Kenya’s progressive march to democracy must be protected at all costs

By Demas Kiprono,

Kenya’s journey to becoming a properly democratic society has been a mixed bag of fortunes from when Africans began advocating for the right to vote during colonial times to the struggle for independence, post-independence and the new Constitution.

Many observers consider Kenya’s democracy more mature than others in Africa, perhaps because of the peaceful transfer of power and the relative robustness of our institutions. However, even though Kenya officially became a one-party state in June 1982 through a constitutional amendment, Kenya became a one-party state when independence Vice-President Jaramogi Oginga Odinga’s Kenya People’s Union (KPU) was banned in October 1969.

Moreover, other things such as regional governments and the upper house of Parliament (Senate) brought back by the Constitution in 2010 were also reintroductions of devolution and regional representation that were removed soon after independence. It shows that the struggle for rights and representation is a never-ending process that requires eternal vigilance.

The 2010 Constitution was a culmination of a struggle for change in terms of representation, distribution of resources, protection of minorities, separation of powers, capping presidential powers and the installing the rule of law that began in the late 1980s and progressed with the return to multiparty democracy in 1991 and the political reforms of 1997. A big win for our democracy was the peaceful transfer of power in 2002, which marked a very optimistic period in Kenya’s history.

However, it quickly dimmed when old debates and rivalries around the executive’s structure and power and resource distribution and perceived historical grievances culminated in the contested 2007 election and the post-election violence that followed.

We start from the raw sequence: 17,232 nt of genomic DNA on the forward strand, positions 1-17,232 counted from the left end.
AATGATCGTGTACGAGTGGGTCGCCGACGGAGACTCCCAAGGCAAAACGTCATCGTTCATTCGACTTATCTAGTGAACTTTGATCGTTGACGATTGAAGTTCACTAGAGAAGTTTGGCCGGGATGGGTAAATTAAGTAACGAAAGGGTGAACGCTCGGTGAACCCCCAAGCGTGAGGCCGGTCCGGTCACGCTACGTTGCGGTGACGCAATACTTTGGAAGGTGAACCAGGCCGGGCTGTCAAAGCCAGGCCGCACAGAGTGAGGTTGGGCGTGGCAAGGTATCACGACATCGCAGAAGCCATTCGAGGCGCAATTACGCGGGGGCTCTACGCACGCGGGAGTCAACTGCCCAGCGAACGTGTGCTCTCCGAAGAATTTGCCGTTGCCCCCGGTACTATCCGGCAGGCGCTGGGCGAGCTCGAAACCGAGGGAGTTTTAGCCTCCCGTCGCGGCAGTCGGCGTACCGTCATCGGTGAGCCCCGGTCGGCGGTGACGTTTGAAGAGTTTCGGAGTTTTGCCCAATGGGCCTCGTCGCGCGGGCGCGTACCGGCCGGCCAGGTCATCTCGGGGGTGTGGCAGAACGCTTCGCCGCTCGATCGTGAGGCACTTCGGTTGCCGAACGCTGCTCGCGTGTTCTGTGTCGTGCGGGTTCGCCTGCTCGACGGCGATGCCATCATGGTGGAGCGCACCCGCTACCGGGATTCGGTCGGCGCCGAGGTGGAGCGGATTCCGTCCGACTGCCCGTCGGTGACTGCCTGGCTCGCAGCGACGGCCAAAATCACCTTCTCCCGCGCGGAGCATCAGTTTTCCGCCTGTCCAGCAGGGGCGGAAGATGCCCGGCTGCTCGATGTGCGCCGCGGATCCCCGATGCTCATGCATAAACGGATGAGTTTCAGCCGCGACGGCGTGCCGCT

For the past three decades, elections have been times when peace, security and stability are threatened. Before the 2007 violence, 1992 and 1997 elections featured politically instigated violence that often took advantage of ethnic allegiances and historical grievances such as land.

Since 2010, the violence surrounding elections has been in the form of protests about perceived electoral injustice and resulting unlawful use of force by police leading to deaths and destruction. In addition, Kenyan economic growth suffered before and after the elections because of the protests, violence and unease among the business community. Observers hope that the 2022 cycle will be peaceful because it is not ethnic-based. However, how the exercise is conducted is a significant factor in how things will go.

The 2017 Supreme Court invalidation of the election results was another landmark that signaled the progressive maturing of Kenya’s democracy, including the competence and independence of institutions such as the Judiciary. The Judiciary raised the bar regarding the standards that must be followed for elections to be considered free and fair, despite many foreign observers giving the elections a clean bill of health. It meant that Kenyans demanded more of the elections body.

Since 2010, the Judiciary has been the place Kenyans run to when the state or others threaten their fundamental rights. The courts have tried their best to breathe life into the Constitution, especially the supremacy of the people of Kenya and the need to follow laid down processes.

However, the Constitution’s novel structures, offices, officers, and institutions that were designed to bring about change, especially capping presidential and executive powers, have all been under attack from those minded to keep the old order. The attacks have been through insufficient funding, smear campaigns and attempted amendments to cap their powers.

As we advance, we must continue to demand better from our institutions to ensure they perform their mandates in our democracy. After all, they draw their power from us, the sovereign people.

First published on Friday Standard 22nd July. Kindly reproduced here with permission from the Standard.

Demas Kiprono is a human rights lawyer and writes in his own personal capacity. His email is [email protected]